For angry airline passengers keen on paying way more for their flight, here are some pointers.
Assault or grope a flight attendant or the passenger next to you. Arrive drunk, and keep drinking from your carry-on stash. Run amok until the crew has to restrain you with plastic handcuffs.
Extra points granted to those who cause enough ruckus to force an unscheduled landing.
That’s some of what I learned from looking through the Federal Aviation Administration’s recent enforcement actions against unruly passengers. These are people who give “bad trip” a new meaning.
My interest was piqued by the fracas that broke out in August between two passengers on a United Airlines flight. After one passenger used a device to prevent the seat in front of him from reclining, the other passenger threw a cup of water, and the plane diverted to Chicago to kick them both off.
For airlines, unruly passengers are a serious safety hazard. So federal law sets strict guidelines for passenger behavior, foremost among them: Do what the crew members say.
About 213 unruly passenger incidents are reported to the FAA each year, on average, although the number has dropped recently. Still, the International Air Transport Association, a trade association for commercial airlines, rated unruly passengers as one of its top problems last year.
Since 2010 through September 2014, the FAA has issued 258 enforcement actions related to “passenger interference.” I filed six Freedom of Information Act requests with FAA regional offices to get records of the 20 passengers fined at least $10,000.
The top fine, $38,500, went to an Illinois man named Reynel Alcaide. In May 2011, Alcaide was flying from Houston to Chicago when he jumped out of his seat, pinned a flight attendant against an exit door and tried to get out of the aircraft. “I got to get off this plane,” he reportedly yelled. Passengers wrestled him to the floor, and Continental flight 546 landed in St. Louis.
With many of the FAA fines, passengers were also criminally charged. Alcaide spent 10 months in custody, but the FAA has since offered to reduce his fine after Alcaide reported that his behavior stemmed from a mental health crisis.
The passenger with the second-highest fine, $34,125, is Zhiming Qu. On a January 2011 flight from Shanghai to Chicago, the trouble began when Qu ignored the fasten-seat belt sign. He swore and spit, and slugged the flight attendant with the buckle on the end of his seat belt, according to the FAA’s civil penalty order. As the United Airlines jet made an unscheduled stop in Japan, Qu spent the rest of the flight duct-taped to his seat.
Upset that she could not smoke on board, Robin Seymour of Oklahoma City earned a $34,000 fine for attacking crew members and threatening to set a pillow on fire on a United flight in June 2010 from Washington Dulles to Rome, according to the penalty order. In court records, Seymour blamed the outburst on a bad combination of Xanax, alcohol and altitude.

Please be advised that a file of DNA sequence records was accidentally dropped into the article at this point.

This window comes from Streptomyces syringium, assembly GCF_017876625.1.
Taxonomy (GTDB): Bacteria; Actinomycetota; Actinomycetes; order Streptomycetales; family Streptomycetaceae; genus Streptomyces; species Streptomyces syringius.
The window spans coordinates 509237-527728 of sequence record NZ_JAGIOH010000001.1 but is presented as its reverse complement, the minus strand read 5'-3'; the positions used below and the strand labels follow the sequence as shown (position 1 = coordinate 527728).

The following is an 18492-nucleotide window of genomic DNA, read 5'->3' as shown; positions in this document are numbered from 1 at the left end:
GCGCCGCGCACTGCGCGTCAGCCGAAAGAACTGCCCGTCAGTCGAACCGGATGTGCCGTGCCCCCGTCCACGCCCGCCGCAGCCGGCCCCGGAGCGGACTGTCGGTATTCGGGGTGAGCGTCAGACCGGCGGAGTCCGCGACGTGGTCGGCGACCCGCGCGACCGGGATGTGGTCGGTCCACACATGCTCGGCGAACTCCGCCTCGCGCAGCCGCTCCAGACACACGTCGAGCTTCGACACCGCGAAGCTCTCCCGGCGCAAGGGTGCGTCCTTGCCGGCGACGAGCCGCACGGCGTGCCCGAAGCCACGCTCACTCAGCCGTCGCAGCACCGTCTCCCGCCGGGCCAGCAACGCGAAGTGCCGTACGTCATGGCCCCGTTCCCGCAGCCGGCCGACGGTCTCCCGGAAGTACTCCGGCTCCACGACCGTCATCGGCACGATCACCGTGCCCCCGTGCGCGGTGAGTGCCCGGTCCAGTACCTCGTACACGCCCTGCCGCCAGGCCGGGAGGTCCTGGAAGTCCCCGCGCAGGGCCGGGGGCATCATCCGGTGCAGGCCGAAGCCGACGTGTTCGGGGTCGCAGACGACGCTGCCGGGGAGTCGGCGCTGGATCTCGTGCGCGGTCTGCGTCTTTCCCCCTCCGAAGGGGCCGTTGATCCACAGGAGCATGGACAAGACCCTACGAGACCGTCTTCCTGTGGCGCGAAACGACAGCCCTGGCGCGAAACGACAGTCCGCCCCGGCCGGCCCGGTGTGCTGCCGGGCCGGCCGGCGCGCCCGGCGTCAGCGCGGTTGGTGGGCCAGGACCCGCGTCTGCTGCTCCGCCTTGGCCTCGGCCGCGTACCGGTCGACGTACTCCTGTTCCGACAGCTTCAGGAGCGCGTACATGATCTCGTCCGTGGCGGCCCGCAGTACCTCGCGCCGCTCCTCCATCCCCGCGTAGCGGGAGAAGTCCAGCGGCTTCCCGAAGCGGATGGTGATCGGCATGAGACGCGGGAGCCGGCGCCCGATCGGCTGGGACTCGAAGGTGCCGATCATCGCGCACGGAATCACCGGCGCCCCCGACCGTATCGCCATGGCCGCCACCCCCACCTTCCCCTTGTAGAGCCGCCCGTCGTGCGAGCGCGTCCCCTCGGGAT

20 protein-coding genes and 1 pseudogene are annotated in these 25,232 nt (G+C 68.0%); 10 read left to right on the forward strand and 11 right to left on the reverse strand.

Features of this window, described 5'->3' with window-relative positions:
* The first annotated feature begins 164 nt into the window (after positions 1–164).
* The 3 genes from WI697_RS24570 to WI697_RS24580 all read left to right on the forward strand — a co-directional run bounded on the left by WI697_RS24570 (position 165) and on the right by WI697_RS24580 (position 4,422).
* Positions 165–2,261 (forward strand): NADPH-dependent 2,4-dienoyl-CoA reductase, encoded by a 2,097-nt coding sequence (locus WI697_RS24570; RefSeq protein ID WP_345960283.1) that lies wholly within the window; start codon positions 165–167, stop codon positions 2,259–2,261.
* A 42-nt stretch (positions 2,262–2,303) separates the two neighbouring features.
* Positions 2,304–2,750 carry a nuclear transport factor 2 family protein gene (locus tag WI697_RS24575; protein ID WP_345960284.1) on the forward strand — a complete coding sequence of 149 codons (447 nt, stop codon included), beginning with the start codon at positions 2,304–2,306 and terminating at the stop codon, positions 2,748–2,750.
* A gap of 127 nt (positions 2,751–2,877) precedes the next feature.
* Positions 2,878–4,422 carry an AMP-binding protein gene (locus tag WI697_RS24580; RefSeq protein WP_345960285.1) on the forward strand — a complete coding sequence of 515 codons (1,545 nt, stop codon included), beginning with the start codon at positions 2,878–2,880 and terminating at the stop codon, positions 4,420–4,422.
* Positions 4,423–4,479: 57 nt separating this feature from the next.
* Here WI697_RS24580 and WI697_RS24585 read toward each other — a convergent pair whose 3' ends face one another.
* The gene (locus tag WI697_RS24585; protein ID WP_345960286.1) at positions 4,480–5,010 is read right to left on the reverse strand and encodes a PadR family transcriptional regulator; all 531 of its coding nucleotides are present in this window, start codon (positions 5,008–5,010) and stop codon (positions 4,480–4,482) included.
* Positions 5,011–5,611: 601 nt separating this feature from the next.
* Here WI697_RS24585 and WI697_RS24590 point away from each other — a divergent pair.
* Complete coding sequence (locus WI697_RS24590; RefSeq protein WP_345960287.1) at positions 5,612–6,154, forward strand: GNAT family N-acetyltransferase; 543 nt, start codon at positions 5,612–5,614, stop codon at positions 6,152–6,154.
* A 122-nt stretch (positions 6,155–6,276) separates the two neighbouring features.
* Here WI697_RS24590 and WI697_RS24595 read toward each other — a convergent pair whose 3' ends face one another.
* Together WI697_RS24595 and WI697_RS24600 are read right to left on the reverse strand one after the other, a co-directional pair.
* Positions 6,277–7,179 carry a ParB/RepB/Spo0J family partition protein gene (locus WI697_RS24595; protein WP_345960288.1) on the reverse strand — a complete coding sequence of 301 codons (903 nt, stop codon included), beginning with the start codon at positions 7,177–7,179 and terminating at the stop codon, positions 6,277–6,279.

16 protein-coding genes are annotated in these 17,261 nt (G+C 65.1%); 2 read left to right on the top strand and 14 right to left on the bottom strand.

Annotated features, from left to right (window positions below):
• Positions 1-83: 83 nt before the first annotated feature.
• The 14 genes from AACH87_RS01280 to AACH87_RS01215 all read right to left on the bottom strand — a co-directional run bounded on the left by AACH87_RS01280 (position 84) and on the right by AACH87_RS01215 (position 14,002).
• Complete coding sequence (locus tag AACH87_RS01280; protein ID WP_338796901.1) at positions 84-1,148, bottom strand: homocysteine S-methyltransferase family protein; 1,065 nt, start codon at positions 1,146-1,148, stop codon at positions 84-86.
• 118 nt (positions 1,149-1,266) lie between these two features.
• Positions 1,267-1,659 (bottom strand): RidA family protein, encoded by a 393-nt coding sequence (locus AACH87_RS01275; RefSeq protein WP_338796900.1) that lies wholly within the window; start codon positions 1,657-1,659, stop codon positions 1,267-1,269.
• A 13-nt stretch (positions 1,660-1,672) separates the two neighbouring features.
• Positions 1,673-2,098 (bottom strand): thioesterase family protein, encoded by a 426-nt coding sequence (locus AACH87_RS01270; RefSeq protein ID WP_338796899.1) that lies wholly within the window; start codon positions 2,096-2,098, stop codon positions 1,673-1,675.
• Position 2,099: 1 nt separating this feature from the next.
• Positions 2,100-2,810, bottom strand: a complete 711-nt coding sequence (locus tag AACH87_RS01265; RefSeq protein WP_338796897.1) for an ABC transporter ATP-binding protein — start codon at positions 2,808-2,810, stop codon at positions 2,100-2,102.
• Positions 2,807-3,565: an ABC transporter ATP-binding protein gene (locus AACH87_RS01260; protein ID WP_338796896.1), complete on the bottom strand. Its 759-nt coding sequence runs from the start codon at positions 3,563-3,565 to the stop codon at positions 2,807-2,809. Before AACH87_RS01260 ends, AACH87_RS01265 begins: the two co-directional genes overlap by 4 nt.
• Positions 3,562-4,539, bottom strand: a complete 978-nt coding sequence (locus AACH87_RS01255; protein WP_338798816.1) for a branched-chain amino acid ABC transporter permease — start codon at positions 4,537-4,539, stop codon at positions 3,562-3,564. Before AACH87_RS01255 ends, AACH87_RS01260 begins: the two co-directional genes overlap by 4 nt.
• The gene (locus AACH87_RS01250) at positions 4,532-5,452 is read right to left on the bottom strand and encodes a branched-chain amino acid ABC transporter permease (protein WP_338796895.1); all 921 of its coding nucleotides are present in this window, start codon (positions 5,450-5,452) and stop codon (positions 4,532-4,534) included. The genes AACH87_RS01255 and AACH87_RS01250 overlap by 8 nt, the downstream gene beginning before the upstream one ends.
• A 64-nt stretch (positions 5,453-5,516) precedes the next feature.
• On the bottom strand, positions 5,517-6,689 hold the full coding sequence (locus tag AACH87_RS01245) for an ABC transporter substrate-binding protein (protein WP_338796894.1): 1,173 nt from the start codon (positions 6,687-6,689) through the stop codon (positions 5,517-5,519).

Other big penalties were handed out after disputes over stowage of carry-ons, use of a cellphone and whether a passenger got peanuts. Two of the high-dollar fines were handed to passengers on flights originating at Minneapolis-St. Paul International Airport, including a man who grabbed a crew member by the throat and finished his 2011 flight to New York on the floor of the cabin.
The litany of misbehavior makes you admire flight attendants. They have some tools at their disposal, from a warning note they can hand to passengers “Notice to cease objectionable and/or illegal behavior,” to the plastic “tuff cuffs” that they keep somewhere near the sugar packets and bags of pretzels. But mostly, they have to use their wits.
In extreme situations, passengers typically pitch in. After plastic handcuffs and three selt-belt extenders did not do the job, three passengers lent their belts to help tie up a deranged man on a 2010 Delta flight from Los Angeles to Tampa.
At least one passenger with a whopping fine has tried to turn the tables. Flying from his hometown of Moscow, Russia, to New York in October 2010, Andrey Zherdev was drinking booze from his own supply, according to the FAA penalty order. When a flight attendant took his bottle away, Zherdev took out another one. When a flight attendant tried to take that one, Zherdev screamed and swore. He threw a bottle, then his meal tray, and a piece of luggage. Other passengers were moved away from him. The plane landed in Stockholm, where Zherdev was handed over to the authorities.
The FAA fined Zherdev $13,000. Zherdev responded with three letters denying he had done anything wrong, and saying he had been discriminated against because he was Russian and gay.
In one letter, he demanded that Delta Air Lines reimburse his expenses of $1,500. He tacked on a request to compensate him for “moral damage”: $10 million.
No word on whether anyone has collected.
Contact James Eli Shiffer at firstname.lastname@example.org or 612-673-4116. Read his blog at startribune.com/fulldisclosure.